By making Slender Man an interchangeable horror figure by adding new abilities and backgrounds, the makers can’t rely on the giant’s scary appearance itself as causing fear and terror. On the contrary: you are only presented with one of the infamous “Slender Man is just standing in the area” panoramas once. Otherwise, the character embodied by Javier Botet, the “Crooked Man” from “Conjuring 2,” is so rarely seen in the film that one almost wants to speak of it as mean. Instead, we primarily see teens constantly pursuing their addiction to computers and smartphones. It’s almost scarier to think about whether tomorrow’s (horror) films will all be like this; in fact, “Slender Man” gives an excellent insight into how boring a youth becomes when they become dependent on their technological devices. Wren and her friends research the popular forums, watch videos of “real” sightings and constantly write messages to each other about how terrible it all is. And that the completely underwhelmed Joey King (“Wish Upon”) her worst horror experience with Slender Man in a library of all places has almost a tragic, symbolic value.

The Slender Man has the girls firmly under his control.

The teens’ path from their first encounter with Slender Man to their more bad than good attempts to finally get rid of him is peppered with all sorts of predictable jump scares. Aside from the same pattern of staging, half of them aren’t even “real” – instead, the shock turns out to just be caused by something harmless like a friend or neighbor; There are at least two acceptably atmospheric scenes. Once an eerie shadow silently appears in the corner of the room, and another time the faceless man in a suit announces himself via video call. But being completely alone in a wide area never really scares you. The dialogues single-handedly ensure this. David Birke attempts to integrate the half-hearted investigation surrounding the Slender Man character into the girls’ ongoing private lives. The fact that this only consists of clichés is not really the problem. Rather, the supposedly dramatic and the supposedly exciting moments never come together, they hinder each other and when Birke doesn’t know what to do, he puts dialogues into the mouths of his actresses that are about, for example, the fact that one of the girls is going to give up again from now on I wanted to concentrate on “the training” – without ever having explained in advance what exactly that meant. Last but not least, we still need to look at the technical aspects. This is given to one by cameraman Luca Del Puppo (“Smashed”) just stalled most of the time. “Slender Man” is often just so dark that you can hardly see anything on the screen. Maybe it’s just better not to see this horror…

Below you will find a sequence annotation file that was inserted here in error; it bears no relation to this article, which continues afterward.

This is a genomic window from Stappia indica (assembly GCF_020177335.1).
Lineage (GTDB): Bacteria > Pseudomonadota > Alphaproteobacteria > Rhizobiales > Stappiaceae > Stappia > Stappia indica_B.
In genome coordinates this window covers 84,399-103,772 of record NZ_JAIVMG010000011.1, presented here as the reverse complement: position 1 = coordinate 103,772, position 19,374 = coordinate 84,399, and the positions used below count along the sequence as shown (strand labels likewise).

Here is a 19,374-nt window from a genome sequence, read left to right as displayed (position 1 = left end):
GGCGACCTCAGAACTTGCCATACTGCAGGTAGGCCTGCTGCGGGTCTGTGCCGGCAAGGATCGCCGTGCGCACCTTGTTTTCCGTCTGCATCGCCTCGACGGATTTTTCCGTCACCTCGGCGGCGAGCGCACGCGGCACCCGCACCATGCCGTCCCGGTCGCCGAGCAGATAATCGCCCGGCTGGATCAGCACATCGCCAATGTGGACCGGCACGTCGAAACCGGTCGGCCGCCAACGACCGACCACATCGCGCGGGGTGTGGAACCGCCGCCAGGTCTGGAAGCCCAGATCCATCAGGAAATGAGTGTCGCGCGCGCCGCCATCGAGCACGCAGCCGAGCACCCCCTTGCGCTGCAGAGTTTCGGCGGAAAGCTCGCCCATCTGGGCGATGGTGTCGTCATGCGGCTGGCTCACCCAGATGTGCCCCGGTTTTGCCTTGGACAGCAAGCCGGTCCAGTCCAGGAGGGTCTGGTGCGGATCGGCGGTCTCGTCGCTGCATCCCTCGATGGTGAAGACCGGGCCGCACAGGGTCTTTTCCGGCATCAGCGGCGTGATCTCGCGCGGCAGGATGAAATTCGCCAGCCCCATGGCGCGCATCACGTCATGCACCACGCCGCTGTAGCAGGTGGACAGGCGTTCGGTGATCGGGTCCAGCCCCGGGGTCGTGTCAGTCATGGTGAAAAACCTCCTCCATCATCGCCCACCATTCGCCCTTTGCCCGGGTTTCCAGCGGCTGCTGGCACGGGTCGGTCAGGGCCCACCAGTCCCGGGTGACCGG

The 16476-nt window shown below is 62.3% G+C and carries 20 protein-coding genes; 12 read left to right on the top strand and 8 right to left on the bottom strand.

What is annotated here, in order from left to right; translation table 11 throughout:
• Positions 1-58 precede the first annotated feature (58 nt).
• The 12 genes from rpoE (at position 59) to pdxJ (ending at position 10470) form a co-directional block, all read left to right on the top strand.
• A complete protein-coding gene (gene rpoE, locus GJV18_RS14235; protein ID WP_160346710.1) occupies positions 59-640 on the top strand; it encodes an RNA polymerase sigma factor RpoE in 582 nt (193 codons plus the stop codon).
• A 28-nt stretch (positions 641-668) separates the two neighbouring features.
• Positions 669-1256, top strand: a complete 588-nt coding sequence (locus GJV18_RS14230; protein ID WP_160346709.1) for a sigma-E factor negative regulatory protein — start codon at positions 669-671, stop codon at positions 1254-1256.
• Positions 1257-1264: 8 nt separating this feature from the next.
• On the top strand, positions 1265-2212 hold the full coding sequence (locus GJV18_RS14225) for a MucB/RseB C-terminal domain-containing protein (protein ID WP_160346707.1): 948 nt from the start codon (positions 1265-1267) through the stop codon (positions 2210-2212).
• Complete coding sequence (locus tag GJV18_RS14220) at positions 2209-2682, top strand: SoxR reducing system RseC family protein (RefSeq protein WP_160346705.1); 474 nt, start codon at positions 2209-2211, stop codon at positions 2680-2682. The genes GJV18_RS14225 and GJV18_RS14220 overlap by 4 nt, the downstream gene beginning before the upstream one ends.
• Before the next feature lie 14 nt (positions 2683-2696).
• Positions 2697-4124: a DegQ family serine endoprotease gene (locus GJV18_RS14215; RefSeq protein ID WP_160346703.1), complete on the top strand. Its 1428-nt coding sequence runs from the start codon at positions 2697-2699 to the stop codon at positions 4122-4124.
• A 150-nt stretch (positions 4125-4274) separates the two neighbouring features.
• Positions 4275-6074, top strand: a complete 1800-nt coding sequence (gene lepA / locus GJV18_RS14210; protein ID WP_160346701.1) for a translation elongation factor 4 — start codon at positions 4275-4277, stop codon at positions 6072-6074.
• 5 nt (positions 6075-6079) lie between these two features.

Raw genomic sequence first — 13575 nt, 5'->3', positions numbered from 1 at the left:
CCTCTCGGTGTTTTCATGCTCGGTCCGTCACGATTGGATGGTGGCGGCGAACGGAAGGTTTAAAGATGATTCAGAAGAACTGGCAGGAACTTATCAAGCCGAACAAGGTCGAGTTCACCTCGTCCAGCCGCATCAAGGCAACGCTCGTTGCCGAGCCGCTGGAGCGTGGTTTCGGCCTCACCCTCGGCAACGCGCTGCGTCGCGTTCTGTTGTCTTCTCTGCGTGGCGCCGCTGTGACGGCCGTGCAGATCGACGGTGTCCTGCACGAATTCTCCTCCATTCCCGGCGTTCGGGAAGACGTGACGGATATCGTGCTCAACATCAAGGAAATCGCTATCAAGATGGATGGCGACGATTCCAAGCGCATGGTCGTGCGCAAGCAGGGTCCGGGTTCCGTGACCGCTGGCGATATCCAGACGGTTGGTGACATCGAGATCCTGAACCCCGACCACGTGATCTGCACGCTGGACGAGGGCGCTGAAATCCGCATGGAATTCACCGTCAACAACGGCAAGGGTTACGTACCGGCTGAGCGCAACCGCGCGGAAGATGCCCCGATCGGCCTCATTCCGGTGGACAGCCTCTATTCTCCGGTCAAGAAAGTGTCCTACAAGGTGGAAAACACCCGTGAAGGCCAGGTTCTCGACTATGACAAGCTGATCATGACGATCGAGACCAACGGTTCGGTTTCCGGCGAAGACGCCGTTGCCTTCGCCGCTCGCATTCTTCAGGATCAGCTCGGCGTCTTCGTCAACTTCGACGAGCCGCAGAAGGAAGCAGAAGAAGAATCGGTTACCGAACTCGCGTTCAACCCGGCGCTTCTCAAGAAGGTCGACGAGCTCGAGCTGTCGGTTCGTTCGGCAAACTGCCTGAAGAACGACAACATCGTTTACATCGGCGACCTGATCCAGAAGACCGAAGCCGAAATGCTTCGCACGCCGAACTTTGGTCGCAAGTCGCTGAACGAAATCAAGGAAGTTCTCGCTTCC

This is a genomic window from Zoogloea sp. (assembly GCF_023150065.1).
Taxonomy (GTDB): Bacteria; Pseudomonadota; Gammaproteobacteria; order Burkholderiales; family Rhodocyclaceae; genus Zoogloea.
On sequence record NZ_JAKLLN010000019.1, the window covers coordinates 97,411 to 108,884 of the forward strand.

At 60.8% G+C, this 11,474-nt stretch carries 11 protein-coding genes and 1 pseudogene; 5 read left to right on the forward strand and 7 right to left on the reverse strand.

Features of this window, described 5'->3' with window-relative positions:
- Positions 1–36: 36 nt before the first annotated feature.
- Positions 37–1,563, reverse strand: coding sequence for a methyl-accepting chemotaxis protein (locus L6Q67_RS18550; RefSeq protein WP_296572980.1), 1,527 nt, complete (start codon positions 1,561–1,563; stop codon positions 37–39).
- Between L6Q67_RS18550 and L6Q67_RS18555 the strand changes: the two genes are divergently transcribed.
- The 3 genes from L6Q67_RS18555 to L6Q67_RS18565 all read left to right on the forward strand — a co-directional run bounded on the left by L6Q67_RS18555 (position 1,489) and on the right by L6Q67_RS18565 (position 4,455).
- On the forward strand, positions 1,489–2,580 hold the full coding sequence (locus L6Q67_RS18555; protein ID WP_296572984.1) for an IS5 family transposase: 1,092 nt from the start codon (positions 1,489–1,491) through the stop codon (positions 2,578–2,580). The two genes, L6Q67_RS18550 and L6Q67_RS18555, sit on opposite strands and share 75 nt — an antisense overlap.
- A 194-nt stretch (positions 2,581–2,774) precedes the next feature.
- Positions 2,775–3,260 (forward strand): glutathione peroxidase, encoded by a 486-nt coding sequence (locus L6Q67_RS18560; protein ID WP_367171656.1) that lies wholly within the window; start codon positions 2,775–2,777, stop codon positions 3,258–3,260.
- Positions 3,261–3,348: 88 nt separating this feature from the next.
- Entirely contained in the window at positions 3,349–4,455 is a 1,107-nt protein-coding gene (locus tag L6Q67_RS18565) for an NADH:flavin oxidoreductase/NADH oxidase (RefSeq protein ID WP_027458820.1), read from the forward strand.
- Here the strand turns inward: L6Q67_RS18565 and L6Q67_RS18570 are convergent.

Conclusion: It’s almost impossible to completely trash a film with such a promising horror icon. Sylvain White did it.

“Slender Man” can be seen in USA cinemas from August 23rd.